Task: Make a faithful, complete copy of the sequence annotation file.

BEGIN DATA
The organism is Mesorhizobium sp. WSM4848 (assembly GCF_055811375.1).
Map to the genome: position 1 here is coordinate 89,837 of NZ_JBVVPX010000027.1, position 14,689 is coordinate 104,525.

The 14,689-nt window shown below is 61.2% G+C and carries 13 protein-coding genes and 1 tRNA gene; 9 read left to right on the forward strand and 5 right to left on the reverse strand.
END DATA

The organism is Mesorhizobium sp. WSM4848 (assembly GCF_055811375.1).
Map to the genome: position 1 here is coordinate 89,837 of NZ_JBVVPX010000027.1, position 14,689 is coordinate 104,525.

The 14,689-nt window shown below is 61.2% G+C and carries 13 protein-coding genes and 1 tRNA gene; 9 read left to right on the forward strand and 5 right to left on the reverse strand.